The Shiprider Program was announced last year. It will be in full swing this summer on the Detroit River.
The joint program in the Windsor-Detroit area will allow law enforcement officers from Canada and the U.S. to ride together on the Detroit River, patrolling the water and chasing down criminals on both sides of the invisible international boundary. The program is also being used in some parts of British Columbia.
Teams of specially trained and designated law enforcement officers from Canada and the U.S. will co-crew ships originating from both countries.
A number of RCMP officers have been designated law enforcement officers in the U.S. Some U.S. Coast Guard officers have the same designation in Canada. They can perform their duties in either country.
"We traditionally police our side of the border and Americans police their side of the border. But that doesn’t come without logistical challenges, communications challenges and the ability to move seamlessly and advance investigations of interests to both countries," RCMP Sgt. Peter Koersvelt said. "We would have to stop at the border, call ahead, reach out to our American partners and attempt to have them intercept."
Koersvelt said officers and dispatchers were constantly tracking charts and GPS to ensure law enforcement didn't cross the border.
"It’s so important we respect the sovereignty of the other country," Koersvelt said. "[This] allows the shiprider teams to move across the border and transition lead agencies depending on where the bad guys are going."
For example, if a chase on the water leaves Canada and enters the U.S., the American law would kick in but the Canadian officers would have arresting authority on the U.S. side of the river.
Canadian officers undergo a 10-day training course at the USCG Maritime Law Enforcement Academy in Charleston, South Carolina, where they learn U.S. law. Americans are trained in Canadian law.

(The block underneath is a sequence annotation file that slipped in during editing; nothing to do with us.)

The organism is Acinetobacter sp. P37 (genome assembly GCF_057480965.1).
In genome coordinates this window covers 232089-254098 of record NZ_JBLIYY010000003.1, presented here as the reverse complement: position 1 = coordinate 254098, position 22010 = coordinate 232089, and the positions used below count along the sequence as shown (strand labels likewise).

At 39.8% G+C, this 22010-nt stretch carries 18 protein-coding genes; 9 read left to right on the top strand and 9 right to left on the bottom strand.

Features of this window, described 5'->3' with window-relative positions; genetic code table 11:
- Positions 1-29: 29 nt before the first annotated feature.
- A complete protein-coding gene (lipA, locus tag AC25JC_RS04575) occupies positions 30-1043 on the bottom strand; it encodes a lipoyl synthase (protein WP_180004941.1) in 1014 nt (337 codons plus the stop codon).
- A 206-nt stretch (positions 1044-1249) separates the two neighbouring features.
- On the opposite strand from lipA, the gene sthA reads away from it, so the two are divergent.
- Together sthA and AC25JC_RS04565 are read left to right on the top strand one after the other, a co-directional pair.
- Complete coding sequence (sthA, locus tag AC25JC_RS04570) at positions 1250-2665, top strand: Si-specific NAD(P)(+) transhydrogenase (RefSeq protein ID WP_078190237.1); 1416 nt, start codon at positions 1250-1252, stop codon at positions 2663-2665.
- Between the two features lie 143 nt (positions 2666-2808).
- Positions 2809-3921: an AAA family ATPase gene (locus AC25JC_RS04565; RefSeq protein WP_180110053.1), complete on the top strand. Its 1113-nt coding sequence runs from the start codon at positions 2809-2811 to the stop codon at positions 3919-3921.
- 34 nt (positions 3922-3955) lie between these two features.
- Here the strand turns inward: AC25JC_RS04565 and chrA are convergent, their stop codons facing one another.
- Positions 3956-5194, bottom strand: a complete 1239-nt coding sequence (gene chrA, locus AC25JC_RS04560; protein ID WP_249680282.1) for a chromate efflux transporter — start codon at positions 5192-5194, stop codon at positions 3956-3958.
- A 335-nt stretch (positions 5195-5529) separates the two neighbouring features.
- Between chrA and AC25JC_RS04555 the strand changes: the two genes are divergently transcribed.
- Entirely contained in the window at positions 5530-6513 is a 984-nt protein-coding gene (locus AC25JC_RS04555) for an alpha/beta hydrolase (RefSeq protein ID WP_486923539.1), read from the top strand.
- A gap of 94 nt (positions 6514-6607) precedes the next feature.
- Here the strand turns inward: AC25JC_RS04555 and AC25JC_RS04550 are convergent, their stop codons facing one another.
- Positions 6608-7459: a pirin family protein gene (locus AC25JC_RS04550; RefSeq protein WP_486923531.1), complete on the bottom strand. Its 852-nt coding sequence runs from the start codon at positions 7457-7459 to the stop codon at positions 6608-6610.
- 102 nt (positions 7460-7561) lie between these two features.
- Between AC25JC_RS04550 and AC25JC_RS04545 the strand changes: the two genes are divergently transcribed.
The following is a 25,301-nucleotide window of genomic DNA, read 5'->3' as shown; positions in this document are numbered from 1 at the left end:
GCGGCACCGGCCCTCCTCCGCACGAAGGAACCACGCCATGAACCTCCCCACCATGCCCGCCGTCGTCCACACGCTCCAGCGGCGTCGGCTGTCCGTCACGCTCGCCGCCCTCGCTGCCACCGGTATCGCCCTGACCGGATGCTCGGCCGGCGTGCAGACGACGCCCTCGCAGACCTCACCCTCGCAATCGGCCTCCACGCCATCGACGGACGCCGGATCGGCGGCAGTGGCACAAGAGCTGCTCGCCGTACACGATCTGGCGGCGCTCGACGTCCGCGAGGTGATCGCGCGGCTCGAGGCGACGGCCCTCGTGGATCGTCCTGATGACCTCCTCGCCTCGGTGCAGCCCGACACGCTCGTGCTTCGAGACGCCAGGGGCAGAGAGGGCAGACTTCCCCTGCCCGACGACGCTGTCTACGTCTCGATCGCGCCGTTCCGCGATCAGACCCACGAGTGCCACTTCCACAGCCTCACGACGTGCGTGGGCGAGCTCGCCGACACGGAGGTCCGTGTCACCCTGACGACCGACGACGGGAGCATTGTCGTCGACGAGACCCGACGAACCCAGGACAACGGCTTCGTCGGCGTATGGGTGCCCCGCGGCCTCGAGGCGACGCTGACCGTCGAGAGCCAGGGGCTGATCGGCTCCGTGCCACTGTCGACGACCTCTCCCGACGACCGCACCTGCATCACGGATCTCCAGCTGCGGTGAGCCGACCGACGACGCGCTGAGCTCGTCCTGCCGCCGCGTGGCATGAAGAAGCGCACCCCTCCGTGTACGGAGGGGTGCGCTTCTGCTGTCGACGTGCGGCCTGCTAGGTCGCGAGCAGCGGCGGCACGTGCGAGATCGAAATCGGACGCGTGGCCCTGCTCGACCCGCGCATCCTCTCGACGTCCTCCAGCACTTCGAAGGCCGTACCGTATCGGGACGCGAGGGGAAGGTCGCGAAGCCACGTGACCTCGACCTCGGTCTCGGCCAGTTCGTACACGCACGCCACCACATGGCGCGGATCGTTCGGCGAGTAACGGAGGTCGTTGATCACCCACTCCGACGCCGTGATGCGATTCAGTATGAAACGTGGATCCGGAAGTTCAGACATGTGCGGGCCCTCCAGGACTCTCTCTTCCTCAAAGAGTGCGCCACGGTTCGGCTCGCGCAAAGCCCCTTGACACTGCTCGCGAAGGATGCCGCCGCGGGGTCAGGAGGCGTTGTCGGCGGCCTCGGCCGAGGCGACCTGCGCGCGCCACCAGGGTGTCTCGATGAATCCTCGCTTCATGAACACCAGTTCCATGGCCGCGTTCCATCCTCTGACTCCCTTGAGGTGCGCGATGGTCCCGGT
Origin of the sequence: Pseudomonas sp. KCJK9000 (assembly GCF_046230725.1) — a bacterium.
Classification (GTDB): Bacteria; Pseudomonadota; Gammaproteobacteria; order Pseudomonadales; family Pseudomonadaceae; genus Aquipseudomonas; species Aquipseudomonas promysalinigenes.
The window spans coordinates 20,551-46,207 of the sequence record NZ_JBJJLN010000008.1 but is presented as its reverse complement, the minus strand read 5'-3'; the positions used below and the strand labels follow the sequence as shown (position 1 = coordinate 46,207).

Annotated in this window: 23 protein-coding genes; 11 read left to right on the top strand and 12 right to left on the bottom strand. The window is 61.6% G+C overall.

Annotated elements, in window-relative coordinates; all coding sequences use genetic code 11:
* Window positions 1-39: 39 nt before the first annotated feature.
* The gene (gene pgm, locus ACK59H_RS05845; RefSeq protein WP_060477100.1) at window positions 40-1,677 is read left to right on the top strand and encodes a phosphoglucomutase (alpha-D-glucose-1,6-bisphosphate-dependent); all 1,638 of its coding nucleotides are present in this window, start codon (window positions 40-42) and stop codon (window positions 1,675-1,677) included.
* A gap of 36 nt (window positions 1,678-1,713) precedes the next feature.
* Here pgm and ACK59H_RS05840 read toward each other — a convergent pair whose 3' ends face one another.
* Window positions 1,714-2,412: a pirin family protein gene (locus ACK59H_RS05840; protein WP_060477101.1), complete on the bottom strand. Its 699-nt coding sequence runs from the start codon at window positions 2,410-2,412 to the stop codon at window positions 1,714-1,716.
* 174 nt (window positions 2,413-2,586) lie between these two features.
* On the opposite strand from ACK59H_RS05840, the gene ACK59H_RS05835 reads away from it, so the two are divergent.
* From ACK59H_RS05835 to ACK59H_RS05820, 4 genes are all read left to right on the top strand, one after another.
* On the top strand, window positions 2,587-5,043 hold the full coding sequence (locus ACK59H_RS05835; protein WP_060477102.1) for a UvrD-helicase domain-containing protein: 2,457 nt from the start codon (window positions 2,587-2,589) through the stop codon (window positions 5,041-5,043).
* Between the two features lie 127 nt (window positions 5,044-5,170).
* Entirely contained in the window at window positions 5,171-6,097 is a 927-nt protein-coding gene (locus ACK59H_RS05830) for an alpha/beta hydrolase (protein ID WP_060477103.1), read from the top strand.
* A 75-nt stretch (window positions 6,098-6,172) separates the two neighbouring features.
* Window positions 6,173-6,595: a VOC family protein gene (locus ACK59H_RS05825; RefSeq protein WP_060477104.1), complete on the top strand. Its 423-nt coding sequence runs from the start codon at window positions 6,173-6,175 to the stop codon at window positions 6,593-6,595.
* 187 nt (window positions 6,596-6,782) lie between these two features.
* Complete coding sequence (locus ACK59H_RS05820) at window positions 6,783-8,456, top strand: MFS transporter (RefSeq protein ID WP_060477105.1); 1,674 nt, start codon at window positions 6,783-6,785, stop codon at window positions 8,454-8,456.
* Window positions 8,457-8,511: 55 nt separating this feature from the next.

Koersvelt said both Canadian and U.S. officers have the authority to go ashore on each other's country if they deem it necessary.
Earlier this year, the Department of Homeland Security announced it will pay up to $7,000 each for 30 multi-band radios to be used by Canadian first responders in border cities that share U.S. waterways.
The Shiprider Program isn't necessarily debuting. It's been used under "special circumstances" in the past, Koersvelt said.
A joint marine effort employed in Vancouver during the 2010 Winter Olympic Games. A similar program was used in Windsor-Detroit during the 2006 Super Bowl.
According to Port of Windsor Harbour Master Peter Barry, 8,000 pleasure craft use the Detroit River, which is 44 km long and 4 km wide at its widest point.
"Ninety-nine per cent of the people out there are legitimate. The one per cent we’re looking at is [involved in] cross-border criminality," Barry said.
Barry said that besides the RCMP and U.S. Coast Guard, the two agencies involved in the Shiprider Program, there are 26 other agencies patrolling the water.
"In the U.S., if you can name a law enforcement agency, they have a boat and they’re out there," Barry said.
Barry said gun, drug and human smuggling are of particular concern in Windsor-Detroit.
"This is something people should watch for daily," Barry said. "Many operate at night or in the wee hours of the morning," Barry said.